If you’re here it’s probably because you’re just as obsessed with gardening as the rest of us and you want to know how to keep this going beyond September and October. Maybe you live somewhere that has short seasons (like me) and you don’t want to let your thumb turn brown over winter? That’s what happens to me every year. I feel as though the majority of my gardening knowledge the past few years has gone to things like, “how to start growing plants as early as possible and keep them going as long as possible.”
I see friends in other states talking about how they get their first harvests in June and here in Colorado where our last frost date is usually Mother’s Day…my plants are barely started in June. By the time they hit their prime, we’re getting our first snows of the year in September. Basically…it’s just not fair! I want the long gorgeous Fall growing seasons I see in movies…where people’s plants are not bothered by pests, diseases, weird climates, and short seasons. I want the perfect amount of time. At the end of October, I want to feel like the plants are only just barely beginning to slow instead of starting to worry the minute Labor Day hits. Last week, Colorado had it’s the first snowstorm the day after Labor Day and we are still reeling from the effects of the season feeling short, trees losing leaves before they even turn colors and the loss of so many potential squashes.
However, there are ways to keep your kitchen gardens growing as long as possible into the winter. As an experienced short seasoned grower I’m going to talk about a few of the things I’ve done over the years that help me feel like I’m a gardener all year round and not just longing for seed catalogs to arrive in winter (although that is truly one of my favorite times).
Raised Beds – While having higher beds may not seem like a big deal, it can actually help you extend your gardening season earlier into the spring. Instead of waiting to plant until the last frost date, you can often plant a bit earlier. Soils warm sooner and earlier when they are in raised beds rather than planting directly into the ground. This has been a simple tool that’s helped me add a couple of weeks onto my season every year. It also helps to have them on higher ground in general rather than the lowest area of your yard. Frost tends to settle in low-lying areas so anything you can do to make your garden higher will help; whether it be planting it in the highest part of your yard, or raising the ground with raised beds.
Container Gardens – An easy way to extend your season is to save a few big pots for a container garden. If a frost hits your garden early in the season and delays your start or ends it earlier than you’d like in the Fall, you can always have a few backup plants in containers ready to take inside and save as long as you can with warm weather. After being hit with this early snowstorm last week, it’s made me rethink planting one or two squashes, tomatoes, beans, or a few things in containers that I can easily snag and bring inside if I need to sacrifice the rest of the garden to the weather. Containers can also help you start a few plants earlier in the season too. Rather than planting at the last frost date, you can plant much earlier and bring your plants in at night, while they enjoy the warm temperatures and sunshine outside during the day.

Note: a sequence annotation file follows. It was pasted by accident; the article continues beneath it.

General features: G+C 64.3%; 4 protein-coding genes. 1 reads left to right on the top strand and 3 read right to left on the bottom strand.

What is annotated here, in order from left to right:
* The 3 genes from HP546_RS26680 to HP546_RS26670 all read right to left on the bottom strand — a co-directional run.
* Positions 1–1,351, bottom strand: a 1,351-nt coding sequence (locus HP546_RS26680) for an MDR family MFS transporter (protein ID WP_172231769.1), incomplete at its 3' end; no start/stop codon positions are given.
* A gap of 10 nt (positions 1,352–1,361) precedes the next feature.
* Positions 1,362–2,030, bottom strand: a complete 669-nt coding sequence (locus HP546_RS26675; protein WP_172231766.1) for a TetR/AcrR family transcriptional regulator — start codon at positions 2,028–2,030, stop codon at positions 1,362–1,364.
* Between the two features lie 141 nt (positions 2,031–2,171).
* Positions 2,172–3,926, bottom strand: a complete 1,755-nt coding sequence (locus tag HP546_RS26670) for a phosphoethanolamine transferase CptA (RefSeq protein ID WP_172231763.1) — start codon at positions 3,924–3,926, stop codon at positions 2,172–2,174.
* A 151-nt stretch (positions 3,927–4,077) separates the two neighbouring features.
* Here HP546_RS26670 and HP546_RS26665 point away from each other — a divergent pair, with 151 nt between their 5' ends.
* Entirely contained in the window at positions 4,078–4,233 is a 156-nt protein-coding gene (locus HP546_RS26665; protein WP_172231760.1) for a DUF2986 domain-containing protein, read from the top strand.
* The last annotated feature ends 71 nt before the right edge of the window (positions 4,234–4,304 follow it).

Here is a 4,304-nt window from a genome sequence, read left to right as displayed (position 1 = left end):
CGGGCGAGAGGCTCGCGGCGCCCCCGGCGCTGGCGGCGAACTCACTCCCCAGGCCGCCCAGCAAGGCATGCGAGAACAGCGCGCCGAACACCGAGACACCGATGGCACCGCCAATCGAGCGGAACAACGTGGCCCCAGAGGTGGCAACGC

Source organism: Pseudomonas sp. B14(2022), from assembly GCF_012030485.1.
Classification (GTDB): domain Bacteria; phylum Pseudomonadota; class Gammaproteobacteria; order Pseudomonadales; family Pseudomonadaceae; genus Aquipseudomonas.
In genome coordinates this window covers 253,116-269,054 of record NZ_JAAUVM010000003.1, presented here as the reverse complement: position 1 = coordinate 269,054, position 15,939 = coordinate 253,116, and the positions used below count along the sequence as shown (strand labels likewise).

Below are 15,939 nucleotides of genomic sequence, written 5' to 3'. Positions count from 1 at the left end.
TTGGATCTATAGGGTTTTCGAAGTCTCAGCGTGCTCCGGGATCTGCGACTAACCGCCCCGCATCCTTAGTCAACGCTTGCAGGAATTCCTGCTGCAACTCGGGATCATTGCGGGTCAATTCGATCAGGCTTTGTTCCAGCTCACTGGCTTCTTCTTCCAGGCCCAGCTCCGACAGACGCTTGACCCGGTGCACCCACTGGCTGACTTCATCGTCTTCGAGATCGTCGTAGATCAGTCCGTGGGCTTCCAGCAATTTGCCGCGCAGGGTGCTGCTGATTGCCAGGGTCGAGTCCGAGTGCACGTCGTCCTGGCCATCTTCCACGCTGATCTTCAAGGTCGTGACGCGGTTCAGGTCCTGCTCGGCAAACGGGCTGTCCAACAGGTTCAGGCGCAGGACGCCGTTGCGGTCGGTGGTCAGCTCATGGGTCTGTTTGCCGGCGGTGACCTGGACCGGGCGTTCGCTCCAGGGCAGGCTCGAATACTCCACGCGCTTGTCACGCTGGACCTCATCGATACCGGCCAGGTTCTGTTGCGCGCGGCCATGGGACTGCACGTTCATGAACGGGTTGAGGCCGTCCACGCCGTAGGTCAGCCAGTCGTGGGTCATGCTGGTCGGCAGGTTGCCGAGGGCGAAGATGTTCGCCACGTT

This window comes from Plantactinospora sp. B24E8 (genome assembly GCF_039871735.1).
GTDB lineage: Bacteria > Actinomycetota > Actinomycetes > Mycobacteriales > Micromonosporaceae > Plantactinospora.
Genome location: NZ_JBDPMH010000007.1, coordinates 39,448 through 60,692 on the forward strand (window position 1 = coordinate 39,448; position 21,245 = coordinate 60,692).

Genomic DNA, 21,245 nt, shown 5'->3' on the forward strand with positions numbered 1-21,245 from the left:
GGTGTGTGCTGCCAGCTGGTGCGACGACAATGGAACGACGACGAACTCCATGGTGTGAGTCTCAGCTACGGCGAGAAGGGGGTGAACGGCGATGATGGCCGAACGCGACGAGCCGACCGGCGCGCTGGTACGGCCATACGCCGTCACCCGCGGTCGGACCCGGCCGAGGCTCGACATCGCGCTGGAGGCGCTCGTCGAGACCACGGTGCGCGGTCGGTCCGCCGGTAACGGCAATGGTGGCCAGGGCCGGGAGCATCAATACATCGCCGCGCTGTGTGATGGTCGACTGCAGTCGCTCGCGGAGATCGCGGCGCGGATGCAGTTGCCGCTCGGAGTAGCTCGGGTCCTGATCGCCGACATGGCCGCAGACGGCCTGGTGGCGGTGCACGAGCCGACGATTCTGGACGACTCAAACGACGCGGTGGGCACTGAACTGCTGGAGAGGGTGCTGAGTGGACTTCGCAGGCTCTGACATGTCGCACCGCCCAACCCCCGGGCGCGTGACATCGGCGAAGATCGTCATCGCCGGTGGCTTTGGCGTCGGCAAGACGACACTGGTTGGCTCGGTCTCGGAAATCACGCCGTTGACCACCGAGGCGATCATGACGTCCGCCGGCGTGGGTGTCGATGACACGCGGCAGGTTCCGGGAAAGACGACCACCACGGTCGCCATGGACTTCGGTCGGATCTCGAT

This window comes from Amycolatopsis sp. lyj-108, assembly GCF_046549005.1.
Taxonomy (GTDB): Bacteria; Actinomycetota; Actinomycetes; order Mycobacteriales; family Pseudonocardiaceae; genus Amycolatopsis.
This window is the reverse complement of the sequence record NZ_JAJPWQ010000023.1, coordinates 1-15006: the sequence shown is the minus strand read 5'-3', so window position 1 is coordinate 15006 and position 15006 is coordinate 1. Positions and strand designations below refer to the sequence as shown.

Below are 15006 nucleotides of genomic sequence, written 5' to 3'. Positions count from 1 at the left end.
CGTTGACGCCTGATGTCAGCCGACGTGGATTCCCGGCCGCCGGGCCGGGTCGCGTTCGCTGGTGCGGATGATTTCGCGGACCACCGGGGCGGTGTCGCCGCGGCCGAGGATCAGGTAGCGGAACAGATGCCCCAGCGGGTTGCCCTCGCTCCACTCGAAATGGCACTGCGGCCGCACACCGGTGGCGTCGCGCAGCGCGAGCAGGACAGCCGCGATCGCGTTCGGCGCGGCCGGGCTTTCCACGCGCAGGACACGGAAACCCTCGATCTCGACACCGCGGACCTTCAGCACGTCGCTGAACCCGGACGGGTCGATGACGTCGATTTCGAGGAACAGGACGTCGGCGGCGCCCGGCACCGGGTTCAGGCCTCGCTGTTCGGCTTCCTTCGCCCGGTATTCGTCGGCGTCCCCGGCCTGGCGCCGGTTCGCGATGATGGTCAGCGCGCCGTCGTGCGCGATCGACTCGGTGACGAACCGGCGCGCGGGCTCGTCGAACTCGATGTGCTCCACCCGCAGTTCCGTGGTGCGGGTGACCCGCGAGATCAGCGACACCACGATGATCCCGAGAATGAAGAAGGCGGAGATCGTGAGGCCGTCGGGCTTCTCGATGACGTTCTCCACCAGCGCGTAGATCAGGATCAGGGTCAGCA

Row Covers – I am so glad I invested in row covers this year. These are a fantastic way to plant in-ground and extend your season into both spring and fall every year. Grab yourself a few row hoops on Amazon or from your local store and some greenhouse plastic. Cut to the shapes of your rows and gardens and you’re done! The best part is when you use these in combination with your raised beds. My greenhouse plastic is attached to one side of the beds and rolls up on the side when not in use. When I need it I can pop in the hoops, cover and weigh it down and I’m all set. Greenhouse plastic and row covers can increase your temperatures an average of at least eight degrees. This can help prevent frosts at night and when covered during the day, can heat up your plants for exponential early growth in spring. Additionally, it can help your plants ripen their last fruits at the end of the season.
Greenhouses – An easy way to start and finish your gardening season and extend it as much as possible is to use a greenhouse to start plants in spring, or plant all year round in.
Cold Frames – Cold frames are like mini-greenhouses. I live on about a tenth of an acre and can’t fit a greenhouse along with our apiary, chicken run, vegetable gardens, and everything else. Cold frames are an easy way for me to get my season started and keep my plants protected. They also allow me to plant a few cool weather crops in the Fall, button them up easily at night, and let them enjoy the warm air during the daytime as long as possible. If there’s a cold day or a snowstorm, I can just shut the lid and come back to it later. Cold frames are something you can build and add to a raised bed, build separately, or purchase separately. My husband built ours with a few old windows and this will be our first season using them. I can’t wait to grow a few winter crops in them like lettuce, swiss chard, spinach, and more. I’ll be surrounding them with bales of hay for extra insulation, filling them with soil, and crossing my fingers. Even if my winter crops don’t go well, I plan on using them for my plant starters in March and April this year, transplanting the plants into the main garden in May.
Hopefully early fall snows and late spring freezes will not be as scary for those of us who work hard on our gardens the rest of the year only to watch them die overnight!